coerced in a contest, by Clare Masters - 8th July
(Credit: The Daily Telegraph and The Courier-Mail)
is called reality television.
group of people crammed into a house, cut off
from the outside world, surrounded by cameras
and told to interact.
Most are young, attractive and, in some cases
naive, seemingly drawn towards the lure of fame
-- or at least their 15 minutes of it.
But at what cost? Since it's inception in the
Netherlands in September 1999, Big Brother has
spread to almost 70 countries -- leaving a string
of scandals in its wake.
In the US, a male contestant pulled a knife on
a female housemate, and was immediately evicted;
* In the UK, police were called in to stop a brawl
that broke out in the house, with housemates forcibly
* In the UK, a man threatened to commit suicide
if he was not allowed out of the house;
* In Denmark, a woman became pregnant on the show;
* In Portugal, a couple was thrown out for having
* In Thailand, the government considered shutting
down series one when two contestants became close;
holding hands, hugging and cuddling on the sofa;
* In Australia, two men were accused of sexual
assault and thrown out of the house.
Internationally, at least five people believe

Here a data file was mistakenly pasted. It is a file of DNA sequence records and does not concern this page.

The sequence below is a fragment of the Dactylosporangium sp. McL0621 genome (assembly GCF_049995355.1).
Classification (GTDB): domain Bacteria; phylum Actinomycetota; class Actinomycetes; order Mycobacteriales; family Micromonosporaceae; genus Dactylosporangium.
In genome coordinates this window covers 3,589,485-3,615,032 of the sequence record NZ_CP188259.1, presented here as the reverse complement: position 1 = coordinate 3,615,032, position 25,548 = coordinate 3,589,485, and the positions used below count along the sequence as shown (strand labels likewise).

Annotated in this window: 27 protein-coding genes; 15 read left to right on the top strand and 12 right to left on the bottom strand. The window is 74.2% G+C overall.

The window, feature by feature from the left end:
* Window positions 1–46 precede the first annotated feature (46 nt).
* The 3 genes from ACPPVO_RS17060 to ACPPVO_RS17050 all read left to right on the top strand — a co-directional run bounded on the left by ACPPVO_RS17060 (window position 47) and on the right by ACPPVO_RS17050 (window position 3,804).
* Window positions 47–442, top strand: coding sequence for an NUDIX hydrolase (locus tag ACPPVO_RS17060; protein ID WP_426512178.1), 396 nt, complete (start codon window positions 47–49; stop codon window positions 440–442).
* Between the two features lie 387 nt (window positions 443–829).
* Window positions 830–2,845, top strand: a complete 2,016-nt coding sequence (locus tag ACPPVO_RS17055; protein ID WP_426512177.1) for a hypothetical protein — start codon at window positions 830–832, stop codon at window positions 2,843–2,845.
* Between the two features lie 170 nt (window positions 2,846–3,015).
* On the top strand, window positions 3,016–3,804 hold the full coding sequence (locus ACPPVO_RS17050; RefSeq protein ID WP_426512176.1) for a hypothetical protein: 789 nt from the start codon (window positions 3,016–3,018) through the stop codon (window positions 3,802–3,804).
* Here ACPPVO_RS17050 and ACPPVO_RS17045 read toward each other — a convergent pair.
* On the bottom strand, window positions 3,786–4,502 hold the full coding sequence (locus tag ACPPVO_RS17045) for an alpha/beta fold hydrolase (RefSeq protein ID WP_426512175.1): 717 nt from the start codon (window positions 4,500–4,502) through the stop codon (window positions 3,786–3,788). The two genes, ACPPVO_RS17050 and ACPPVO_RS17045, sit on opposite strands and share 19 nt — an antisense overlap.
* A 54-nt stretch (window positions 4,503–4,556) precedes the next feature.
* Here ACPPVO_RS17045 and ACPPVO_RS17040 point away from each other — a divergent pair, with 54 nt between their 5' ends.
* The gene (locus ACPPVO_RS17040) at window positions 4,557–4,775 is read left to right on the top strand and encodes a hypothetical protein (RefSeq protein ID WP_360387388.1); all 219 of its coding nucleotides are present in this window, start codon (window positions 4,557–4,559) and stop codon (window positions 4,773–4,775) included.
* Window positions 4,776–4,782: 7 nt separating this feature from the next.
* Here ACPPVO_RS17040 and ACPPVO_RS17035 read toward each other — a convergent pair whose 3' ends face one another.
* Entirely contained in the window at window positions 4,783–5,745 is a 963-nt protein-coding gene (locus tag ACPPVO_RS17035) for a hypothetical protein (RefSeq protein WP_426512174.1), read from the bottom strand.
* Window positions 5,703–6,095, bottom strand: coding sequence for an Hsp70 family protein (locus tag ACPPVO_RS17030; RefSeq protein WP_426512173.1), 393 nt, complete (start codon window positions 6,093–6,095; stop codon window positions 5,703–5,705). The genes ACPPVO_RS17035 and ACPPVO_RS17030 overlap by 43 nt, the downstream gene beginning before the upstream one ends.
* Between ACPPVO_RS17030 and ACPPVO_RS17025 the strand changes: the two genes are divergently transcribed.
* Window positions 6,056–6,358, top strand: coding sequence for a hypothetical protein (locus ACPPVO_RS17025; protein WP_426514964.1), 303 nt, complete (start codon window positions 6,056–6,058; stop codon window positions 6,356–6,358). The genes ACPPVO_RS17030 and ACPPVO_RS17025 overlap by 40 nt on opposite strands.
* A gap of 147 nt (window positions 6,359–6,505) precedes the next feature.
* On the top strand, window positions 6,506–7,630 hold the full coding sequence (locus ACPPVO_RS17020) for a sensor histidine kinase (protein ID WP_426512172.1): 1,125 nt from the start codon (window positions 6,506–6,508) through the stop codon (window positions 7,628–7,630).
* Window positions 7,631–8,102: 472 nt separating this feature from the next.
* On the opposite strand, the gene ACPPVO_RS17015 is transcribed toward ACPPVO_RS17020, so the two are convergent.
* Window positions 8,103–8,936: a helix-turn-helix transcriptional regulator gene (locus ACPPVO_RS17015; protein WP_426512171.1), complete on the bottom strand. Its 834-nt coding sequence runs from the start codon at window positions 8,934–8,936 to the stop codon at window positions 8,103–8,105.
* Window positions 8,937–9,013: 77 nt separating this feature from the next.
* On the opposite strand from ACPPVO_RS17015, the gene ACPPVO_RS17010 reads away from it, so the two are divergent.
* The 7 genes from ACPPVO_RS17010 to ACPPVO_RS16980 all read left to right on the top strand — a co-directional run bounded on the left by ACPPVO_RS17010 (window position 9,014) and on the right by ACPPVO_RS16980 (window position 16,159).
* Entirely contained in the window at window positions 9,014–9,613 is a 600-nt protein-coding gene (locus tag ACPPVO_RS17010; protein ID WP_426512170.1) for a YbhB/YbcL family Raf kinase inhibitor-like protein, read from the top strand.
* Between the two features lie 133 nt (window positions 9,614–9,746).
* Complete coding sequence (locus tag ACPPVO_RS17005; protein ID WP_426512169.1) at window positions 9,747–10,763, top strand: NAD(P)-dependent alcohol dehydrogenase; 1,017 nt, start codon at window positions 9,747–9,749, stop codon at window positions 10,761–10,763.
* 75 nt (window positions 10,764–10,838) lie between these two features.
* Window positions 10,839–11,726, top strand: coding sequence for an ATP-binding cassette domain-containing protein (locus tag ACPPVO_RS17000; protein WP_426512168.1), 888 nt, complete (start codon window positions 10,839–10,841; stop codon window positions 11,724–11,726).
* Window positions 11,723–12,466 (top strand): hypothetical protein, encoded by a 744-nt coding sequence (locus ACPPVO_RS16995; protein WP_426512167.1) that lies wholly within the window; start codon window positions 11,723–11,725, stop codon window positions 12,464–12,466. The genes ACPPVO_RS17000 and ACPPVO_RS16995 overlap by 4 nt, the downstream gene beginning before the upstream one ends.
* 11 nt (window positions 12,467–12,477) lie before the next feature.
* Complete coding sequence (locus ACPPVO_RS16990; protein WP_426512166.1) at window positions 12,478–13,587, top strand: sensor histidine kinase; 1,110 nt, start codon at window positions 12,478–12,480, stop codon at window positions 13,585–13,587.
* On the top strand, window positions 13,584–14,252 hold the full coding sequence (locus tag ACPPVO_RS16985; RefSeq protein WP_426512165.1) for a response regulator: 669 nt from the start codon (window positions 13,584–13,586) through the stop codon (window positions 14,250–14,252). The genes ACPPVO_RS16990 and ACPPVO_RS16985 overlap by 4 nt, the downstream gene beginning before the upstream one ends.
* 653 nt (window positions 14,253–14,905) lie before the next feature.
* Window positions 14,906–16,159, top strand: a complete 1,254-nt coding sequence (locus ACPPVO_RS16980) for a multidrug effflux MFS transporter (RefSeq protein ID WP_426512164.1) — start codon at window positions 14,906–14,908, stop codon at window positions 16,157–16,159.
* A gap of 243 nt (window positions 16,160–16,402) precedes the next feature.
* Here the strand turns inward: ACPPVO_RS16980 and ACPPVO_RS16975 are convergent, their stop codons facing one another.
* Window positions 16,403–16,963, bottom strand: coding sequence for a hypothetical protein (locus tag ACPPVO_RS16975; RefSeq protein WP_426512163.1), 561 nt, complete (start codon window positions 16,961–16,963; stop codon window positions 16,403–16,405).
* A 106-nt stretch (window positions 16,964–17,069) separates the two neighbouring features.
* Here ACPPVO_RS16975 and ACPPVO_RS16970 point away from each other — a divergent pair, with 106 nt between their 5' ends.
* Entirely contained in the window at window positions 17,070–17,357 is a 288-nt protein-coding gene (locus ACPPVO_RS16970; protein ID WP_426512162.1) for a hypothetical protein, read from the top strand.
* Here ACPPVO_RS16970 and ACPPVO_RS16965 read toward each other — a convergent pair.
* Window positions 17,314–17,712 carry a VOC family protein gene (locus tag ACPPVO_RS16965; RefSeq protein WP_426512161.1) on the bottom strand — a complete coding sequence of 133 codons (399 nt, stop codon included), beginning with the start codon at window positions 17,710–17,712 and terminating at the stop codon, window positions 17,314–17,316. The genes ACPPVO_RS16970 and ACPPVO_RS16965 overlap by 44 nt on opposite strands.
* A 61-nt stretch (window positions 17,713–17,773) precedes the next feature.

their lives have been ruined by BB, with three
attempting suicide as a result.
As a psychologist on the first Australian series,
Dr Bob Montgomery has first-hand knowledge of
the way the BB beast springs into action.
Australian Psychological Society communications director
says he was privy to many round-table discussions
in the show's initial season and often helped think
of ways to spice things up.
soon as ratings flag they'll have a little brainstorming
meeting -- I used to sit in on some -- and try to
think of what they can do next to try to grab people's
interest,'' Montgomery says. ``They're no different
to any other program.''
says the universal truth of television is that harmony
simply does not rate. Viewers don't want to see people
getting along. They want controversy and conflict
-- ingredients BB is only too happy to provide.
week Australia's BB captured the world's attention
when Ash and John were evicted from the house after
``turkey-slapping'' a female housemate in an event
that polarised the nation.
labelled the move a media stunt to prop up the show's
ratings. If so, it worked -- more than 1.5 million
viewers tuned in Sunday night to hear details of the
analyst Greg Tingle from
the Media Man says there is no doubt the show created
the tinderbox conditions -- frustrated sexuality and
enforced continued confinement, combined with an alcoholic
catalyst -- which eventually exploded between the
trio in the early hours of Saturday morning.
[the Big Brother producers] don't say go and commit
a sexual assault, but they set the scene as sexual
activity is encouraged and they had the [now-defunct]
Big Brother Adults Only show,'' Tingle explains.
believes the whole incident was a media ratings stunt
or a hoax gone wrong and with Big Brother pulling
the strings, the show then had to accept some responsibility
for its housemates' actions: ``They might have tried
to spike the ratings, but it's come back to bite them
on the arse.''